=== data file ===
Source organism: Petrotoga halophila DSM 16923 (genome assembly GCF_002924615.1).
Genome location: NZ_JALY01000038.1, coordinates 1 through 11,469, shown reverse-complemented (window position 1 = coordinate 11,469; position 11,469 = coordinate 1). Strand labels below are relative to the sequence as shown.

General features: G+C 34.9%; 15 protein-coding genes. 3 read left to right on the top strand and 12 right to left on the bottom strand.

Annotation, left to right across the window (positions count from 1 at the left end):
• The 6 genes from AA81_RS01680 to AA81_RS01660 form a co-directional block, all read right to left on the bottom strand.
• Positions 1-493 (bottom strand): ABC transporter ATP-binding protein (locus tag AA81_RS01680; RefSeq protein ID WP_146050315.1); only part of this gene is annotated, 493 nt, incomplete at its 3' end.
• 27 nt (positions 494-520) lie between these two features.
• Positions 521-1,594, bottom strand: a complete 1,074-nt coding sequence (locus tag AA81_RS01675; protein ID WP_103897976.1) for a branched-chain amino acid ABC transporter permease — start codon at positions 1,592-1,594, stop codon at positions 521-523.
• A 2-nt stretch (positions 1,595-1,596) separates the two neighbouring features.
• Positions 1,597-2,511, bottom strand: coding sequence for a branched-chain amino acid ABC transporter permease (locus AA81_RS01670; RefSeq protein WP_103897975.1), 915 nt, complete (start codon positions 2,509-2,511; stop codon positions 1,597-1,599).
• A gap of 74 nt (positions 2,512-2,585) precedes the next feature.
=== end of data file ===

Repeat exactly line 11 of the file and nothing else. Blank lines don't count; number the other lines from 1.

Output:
• A gap of 74 nt (positions 2,512-2,585) precedes the next feature.